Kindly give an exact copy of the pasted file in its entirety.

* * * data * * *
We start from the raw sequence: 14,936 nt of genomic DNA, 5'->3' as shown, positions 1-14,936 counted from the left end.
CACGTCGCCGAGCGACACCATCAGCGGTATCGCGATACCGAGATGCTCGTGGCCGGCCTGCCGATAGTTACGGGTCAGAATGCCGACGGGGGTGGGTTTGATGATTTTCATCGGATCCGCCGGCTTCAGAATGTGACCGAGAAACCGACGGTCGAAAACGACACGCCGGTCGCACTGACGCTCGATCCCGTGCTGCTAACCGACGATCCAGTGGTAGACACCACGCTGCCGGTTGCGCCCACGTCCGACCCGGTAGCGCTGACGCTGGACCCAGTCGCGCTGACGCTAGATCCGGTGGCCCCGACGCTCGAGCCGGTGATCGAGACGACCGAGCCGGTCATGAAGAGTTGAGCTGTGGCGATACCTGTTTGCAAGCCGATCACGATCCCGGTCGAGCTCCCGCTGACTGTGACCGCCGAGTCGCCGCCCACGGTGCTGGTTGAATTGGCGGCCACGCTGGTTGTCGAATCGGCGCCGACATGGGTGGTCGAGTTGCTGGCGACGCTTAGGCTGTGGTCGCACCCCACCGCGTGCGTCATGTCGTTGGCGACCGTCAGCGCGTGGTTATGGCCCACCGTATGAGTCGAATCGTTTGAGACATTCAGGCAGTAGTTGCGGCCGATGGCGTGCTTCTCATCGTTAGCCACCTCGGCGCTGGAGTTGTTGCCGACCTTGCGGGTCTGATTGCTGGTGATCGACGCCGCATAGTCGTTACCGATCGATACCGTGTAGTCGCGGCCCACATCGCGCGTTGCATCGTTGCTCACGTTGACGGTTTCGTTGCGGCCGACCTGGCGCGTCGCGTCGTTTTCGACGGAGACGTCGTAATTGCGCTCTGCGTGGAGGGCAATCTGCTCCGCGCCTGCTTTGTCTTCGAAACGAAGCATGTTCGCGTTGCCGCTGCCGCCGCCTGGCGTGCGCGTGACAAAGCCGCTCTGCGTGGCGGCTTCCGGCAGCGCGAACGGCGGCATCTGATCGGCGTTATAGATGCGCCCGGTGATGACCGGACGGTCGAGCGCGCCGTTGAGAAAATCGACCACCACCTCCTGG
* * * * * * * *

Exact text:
We start from the raw sequence: 14,936 nt of genomic DNA, 5'->3' as shown, positions 1-14,936 counted from the left end.
CACGTCGCCGAGCGACACCATCAGCGGTATCGCGATACCGAGATGCTCGTGGCCGGCCTGCCGATAGTTACGGGTCAGAATGCCGACGGGGGTGGGTTTGATGATTTTCATCGGATCCGCCGGCTTCAGAATGTGACCGAGAAACCGACGGTCGAAAACGACACGCCGGTCGCACTGACGCTCGATCCCGTGCTGCTAACCGACGATCCAGTGGTAGACACCACGCTGCCGGTTGCGCCCACGTCCGACCCGGTAGCGCTGACGCTGGACCCAGTCGCGCTGACGCTAGATCCGGTGGCCCCGACGCTCGAGCCGGTGATCGAGACGACCGAGCCGGTCATGAAGAGTTGAGCTGTGGCGATACCTGTTTGCAAGCCGATCACGATCCCGGTCGAGCTCCCGCTGACTGTGACCGCCGAGTCGCCGCCCACGGTGCTGGTTGAATTGGCGGCCACGCTGGTTGTCGAATCGGCGCCGACATGGGTGGTCGAGTTGCTGGCGACGCTTAGGCTGTGGTCGCACCCCACCGCGTGCGTCATGTCGTTGGCGACCGTCAGCGCGTGGTTATGGCCCACCGTATGAGTCGAATCGTTTGAGACATTCAGGCAGTAGTTGCGGCCGATGGCGTGCTTCTCATCGTTAGCCACCTCGGCGCTGGAGTTGTTGCCGACCTTGCGGGTCTGATTGCTGGTGATCGACGCCGCATAGTCGTTACCGATCGATACCGTGTAGTCGCGGCCCACATCGCGCGTTGCATCGTTGCTCACGTTGACGGTTTCGTTGCGGCCGACCTGGCGCGTCGCGTCGTTTTCGACGGAGACGTCGTAATTGCGCTCTGCGTGGAGGGCAATCTGCTCCGCGCCTGCTTTGTCTTCGAAACGAAGCATGTTCGCGTTGCCGCTGCCGCCGCCTGGCGTGCGCGTGACAAAGCCGCTCTGCGTGGCGGCTTCCGGCAGCGCGAACGGCGGCATCTGATCGGCGTTATAGATGCGCCCGGTGATGACCGGACGGTCGAGCGCGCCGTTGAGAAAATCGACCACCACCTCCTGG